Bread and Roses - Lesson Plan for Family/Congregational Education
This lesson plan is part of a larger Go & Learn guide entitled “We Have Found You Wanting: Labor Activism and Communal Responsibility.”
This plan is written for use in a family education setting, though you may choose to use parts of it for a classroom setting. It would be ideal for use as a program to spark excitement about a community project.
You may choose to do this lesson with adults and children together, or you may begin together and then have the adults do one of the text studies provided below while the children begin working on an aspect of the proposed community project. For example, if you choose to begin a project where you will be visiting seniors either in their homes or in a senior residence, you can have the children make artwork that will be appropriate for an upcoming holiday.
Opening exercise and discussion
Write the following quotation on a large piece of paper, leaving room on the bottom for kids to write underneath it:
“What the woman who labors wants is the right to live, not simply exist…the worker must have bread, but she must have roses, too.” — Rose Schneiderman
Begin a discussion by asking participants for their interpretation of this quotation.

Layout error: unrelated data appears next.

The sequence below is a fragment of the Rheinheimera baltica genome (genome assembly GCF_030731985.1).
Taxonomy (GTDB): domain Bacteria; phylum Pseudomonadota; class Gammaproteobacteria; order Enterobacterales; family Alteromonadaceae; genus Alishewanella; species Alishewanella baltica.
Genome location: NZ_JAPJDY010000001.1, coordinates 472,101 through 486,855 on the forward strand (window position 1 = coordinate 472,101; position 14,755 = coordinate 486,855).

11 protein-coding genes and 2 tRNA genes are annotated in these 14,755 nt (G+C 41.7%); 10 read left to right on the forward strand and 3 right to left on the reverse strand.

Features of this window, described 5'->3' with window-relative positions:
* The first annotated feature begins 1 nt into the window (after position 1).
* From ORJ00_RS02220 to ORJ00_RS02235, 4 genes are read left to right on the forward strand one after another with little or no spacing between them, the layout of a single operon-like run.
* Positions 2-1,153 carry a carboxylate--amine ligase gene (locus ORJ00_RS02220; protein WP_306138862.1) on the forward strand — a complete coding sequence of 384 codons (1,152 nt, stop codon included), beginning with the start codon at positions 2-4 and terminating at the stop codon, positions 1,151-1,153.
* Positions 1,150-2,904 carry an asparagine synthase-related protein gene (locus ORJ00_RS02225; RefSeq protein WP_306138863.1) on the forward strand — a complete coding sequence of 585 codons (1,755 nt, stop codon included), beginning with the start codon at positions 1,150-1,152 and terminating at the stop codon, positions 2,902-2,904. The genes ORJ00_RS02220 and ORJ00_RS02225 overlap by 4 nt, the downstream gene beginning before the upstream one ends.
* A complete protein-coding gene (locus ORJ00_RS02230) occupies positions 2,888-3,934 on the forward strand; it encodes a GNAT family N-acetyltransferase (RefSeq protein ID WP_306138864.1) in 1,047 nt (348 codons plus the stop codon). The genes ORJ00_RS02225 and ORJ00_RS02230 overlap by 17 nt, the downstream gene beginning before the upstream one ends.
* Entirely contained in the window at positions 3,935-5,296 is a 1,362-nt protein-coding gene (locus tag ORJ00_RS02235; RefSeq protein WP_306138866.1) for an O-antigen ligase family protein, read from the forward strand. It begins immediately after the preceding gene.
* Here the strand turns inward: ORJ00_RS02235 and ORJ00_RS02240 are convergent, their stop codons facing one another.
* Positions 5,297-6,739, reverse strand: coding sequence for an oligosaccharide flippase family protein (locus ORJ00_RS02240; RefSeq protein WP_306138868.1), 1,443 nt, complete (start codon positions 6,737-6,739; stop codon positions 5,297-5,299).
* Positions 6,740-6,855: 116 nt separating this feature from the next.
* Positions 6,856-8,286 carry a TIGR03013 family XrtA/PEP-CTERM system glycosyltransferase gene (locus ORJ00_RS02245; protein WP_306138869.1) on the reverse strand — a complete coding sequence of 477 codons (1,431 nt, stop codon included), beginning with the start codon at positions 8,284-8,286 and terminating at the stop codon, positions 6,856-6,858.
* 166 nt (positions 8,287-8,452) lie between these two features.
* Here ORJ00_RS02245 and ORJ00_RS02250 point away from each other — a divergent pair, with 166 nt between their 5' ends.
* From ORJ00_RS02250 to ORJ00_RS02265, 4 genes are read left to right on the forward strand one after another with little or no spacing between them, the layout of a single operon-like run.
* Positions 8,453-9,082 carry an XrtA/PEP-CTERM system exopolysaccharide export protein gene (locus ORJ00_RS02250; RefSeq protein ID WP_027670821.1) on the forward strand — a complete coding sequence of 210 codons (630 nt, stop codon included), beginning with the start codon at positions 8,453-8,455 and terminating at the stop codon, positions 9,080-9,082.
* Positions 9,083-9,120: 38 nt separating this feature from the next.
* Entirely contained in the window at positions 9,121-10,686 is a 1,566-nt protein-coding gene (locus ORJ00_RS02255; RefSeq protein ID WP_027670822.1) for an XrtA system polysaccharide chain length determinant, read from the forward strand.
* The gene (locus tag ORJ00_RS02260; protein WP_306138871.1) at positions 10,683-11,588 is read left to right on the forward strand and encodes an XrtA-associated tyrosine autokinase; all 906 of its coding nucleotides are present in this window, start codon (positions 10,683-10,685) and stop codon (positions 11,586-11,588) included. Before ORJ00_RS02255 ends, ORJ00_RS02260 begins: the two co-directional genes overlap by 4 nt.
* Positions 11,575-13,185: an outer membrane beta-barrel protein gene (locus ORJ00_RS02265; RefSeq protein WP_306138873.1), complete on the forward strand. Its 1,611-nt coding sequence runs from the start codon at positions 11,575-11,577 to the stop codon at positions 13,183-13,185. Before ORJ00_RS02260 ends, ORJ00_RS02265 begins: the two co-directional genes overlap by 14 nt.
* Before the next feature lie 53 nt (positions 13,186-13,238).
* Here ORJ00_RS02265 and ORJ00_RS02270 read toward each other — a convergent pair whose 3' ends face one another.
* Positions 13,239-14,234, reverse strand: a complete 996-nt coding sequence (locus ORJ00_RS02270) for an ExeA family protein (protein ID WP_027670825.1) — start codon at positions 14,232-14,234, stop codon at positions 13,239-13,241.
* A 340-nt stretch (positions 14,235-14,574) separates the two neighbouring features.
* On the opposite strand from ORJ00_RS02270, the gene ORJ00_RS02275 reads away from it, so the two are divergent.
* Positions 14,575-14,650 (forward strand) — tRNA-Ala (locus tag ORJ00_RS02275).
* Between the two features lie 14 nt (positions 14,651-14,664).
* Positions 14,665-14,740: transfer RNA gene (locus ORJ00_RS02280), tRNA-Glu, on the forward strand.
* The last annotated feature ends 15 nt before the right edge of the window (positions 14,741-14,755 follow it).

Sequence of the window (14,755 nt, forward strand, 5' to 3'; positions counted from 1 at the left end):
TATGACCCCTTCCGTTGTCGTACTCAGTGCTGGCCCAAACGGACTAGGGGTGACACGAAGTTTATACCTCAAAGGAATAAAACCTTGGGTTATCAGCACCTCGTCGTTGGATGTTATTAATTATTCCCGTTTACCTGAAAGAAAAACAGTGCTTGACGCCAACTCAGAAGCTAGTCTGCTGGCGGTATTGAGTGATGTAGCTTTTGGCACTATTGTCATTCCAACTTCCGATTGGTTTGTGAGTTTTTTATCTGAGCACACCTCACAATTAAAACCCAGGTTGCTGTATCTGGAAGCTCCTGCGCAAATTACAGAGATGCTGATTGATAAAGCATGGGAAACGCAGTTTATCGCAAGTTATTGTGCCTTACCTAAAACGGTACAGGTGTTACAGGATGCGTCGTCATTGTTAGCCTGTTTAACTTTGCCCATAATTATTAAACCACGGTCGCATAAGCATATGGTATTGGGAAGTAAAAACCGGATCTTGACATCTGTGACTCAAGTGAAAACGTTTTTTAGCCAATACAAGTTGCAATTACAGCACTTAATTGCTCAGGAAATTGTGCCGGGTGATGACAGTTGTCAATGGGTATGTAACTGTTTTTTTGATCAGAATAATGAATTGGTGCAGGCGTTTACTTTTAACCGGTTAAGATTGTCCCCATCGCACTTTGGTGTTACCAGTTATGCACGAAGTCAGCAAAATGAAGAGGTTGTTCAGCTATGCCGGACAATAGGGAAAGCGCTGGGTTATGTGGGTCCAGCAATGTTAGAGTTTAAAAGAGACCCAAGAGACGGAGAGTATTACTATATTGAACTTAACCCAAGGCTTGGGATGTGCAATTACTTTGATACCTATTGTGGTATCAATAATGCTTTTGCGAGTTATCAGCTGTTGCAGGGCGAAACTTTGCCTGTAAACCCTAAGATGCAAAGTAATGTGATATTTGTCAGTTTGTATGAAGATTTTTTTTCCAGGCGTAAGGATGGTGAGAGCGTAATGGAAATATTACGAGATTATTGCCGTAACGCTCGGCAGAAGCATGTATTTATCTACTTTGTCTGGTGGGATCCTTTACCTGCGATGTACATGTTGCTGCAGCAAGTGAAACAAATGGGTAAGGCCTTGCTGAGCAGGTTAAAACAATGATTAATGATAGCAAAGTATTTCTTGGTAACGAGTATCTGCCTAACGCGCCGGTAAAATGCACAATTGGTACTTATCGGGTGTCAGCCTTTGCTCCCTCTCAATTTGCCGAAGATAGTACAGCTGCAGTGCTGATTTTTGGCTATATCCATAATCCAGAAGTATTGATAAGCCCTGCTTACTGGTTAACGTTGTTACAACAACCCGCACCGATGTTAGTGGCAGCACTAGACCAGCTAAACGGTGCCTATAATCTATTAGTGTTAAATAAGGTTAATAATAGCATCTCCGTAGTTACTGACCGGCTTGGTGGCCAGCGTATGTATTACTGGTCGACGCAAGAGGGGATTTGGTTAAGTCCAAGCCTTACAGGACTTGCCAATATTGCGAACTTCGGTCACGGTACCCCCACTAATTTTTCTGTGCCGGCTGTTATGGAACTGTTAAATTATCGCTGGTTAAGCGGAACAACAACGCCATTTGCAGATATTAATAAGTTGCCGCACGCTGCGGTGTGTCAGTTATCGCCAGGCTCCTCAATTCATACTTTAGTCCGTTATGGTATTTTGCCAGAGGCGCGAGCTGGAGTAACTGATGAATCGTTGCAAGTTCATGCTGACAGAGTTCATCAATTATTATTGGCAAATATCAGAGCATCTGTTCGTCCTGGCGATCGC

Some questions to guide your discussion:
- What is the difference between “living” and “simply existing?”
- Does everyone need both bread and roses?
- Does everyone have both bread and roses? Why or why not?
Guide the discussion to explore what necessities are important to living a good life.
Option 1: for children
On the large paper with the quote, invite kids to write down one (more, if it's a small group) thing that they think is necessary to live a good life—i.e. tangible things that they feel help them and others feel happy. It is likely that they will come up with the basics such as food and shelter, but they may also find that there are things that they think are crucial such as music (ipod), TV, good food (not basics such as bread and water), and other essential personal items.
Ask them to explain their choices and lead a discussion of what it is that makes a good life for a person.
Option 2: for children with or without adults
Write the quote on large paper and create a chart with two columns. On one side, have them write the basics people need to live. Invite them up one by one to fill out this side only. Then, invite them up again and ask them to write down one personal item that they feel they need to make their own lives happy. Compare the lists and ask them the difference between the two. If these lists are different, how do they differ and why?